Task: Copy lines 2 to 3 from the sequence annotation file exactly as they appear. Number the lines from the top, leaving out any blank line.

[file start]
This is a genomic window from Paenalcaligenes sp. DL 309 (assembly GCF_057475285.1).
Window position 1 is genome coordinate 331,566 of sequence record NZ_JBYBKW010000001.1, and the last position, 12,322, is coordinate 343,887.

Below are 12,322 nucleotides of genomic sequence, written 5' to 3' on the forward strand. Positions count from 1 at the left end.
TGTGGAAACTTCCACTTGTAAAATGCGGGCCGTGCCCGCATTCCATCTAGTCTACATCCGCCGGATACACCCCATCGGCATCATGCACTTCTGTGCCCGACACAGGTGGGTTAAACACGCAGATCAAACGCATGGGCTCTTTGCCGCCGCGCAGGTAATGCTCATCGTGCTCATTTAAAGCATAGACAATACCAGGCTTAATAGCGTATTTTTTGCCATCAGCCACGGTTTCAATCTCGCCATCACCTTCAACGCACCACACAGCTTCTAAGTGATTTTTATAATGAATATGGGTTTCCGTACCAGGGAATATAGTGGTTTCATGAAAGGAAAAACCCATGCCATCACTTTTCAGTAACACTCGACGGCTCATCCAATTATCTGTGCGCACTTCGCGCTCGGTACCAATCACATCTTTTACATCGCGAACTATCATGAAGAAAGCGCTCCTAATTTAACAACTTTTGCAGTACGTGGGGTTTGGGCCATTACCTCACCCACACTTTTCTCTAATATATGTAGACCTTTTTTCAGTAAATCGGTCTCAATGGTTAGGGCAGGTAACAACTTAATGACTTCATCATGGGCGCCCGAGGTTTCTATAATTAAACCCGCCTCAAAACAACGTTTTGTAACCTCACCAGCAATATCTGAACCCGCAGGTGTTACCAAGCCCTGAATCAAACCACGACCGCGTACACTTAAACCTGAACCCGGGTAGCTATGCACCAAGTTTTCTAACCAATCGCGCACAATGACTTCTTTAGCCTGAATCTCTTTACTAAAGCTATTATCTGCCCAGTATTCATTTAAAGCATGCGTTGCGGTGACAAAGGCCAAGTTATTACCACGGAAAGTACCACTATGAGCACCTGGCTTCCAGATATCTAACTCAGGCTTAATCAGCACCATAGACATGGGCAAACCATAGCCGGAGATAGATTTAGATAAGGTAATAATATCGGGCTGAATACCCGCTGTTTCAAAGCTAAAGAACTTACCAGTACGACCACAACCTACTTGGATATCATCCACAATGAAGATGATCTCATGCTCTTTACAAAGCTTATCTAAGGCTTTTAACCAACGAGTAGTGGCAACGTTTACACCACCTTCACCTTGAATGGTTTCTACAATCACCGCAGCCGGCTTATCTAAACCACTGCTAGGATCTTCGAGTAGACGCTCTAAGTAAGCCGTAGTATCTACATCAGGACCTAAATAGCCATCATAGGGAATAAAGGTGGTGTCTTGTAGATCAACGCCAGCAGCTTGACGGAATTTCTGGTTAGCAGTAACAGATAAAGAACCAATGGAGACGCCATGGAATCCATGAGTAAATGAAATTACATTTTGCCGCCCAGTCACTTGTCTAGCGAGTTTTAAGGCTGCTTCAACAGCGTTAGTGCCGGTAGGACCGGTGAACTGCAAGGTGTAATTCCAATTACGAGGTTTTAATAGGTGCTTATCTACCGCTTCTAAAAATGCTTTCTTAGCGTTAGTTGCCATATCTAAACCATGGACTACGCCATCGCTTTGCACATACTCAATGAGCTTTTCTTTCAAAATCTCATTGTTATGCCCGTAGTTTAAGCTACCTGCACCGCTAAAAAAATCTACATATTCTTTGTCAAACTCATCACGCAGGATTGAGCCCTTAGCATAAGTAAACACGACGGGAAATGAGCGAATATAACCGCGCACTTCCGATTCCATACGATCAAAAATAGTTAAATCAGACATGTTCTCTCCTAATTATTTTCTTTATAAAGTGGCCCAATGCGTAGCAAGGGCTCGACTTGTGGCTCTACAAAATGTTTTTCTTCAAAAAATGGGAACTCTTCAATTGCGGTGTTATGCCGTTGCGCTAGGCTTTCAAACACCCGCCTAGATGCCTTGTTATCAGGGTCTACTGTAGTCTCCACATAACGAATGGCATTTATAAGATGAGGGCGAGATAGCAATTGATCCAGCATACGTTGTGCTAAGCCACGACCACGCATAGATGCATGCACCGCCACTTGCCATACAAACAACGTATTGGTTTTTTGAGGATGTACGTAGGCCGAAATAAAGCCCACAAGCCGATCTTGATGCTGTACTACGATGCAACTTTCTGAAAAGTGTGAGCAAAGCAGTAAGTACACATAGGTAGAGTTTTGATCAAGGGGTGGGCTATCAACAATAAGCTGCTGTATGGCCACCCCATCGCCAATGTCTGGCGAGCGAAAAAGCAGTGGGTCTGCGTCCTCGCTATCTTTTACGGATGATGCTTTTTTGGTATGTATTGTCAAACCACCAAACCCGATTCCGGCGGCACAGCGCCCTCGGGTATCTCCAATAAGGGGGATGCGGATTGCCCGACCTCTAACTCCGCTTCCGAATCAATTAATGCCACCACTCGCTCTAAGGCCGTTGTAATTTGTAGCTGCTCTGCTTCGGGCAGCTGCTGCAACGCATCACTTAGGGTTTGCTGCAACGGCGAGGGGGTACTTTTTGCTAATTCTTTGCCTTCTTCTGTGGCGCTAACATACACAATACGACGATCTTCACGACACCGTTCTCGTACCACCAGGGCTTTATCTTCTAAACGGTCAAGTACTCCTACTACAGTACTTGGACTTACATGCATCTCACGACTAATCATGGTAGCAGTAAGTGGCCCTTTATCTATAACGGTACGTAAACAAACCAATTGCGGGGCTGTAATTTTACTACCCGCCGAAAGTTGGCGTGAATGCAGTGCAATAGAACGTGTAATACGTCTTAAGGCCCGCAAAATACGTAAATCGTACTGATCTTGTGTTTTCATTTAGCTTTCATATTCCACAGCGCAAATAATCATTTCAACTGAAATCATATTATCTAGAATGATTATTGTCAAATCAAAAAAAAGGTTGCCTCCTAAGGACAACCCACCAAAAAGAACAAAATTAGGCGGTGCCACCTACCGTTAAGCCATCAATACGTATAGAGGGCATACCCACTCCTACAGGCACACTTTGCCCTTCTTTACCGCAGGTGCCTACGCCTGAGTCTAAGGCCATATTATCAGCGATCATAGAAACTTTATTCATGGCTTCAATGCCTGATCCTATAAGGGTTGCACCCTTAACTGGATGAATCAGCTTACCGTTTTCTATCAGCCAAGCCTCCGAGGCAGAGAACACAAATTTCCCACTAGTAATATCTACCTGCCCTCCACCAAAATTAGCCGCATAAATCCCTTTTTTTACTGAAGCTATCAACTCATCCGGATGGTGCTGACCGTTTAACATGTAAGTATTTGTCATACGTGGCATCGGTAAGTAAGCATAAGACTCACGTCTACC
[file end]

Window position 1 is genome coordinate 331,566 of sequence record NZ_JBYBKW010000001.1, and the last position, 12,322, is coordinate 343,887.

Below are 12,322 nucleotides of genomic sequence, written 5' to 3' on the forward strand. Positions count from 1 at the left end.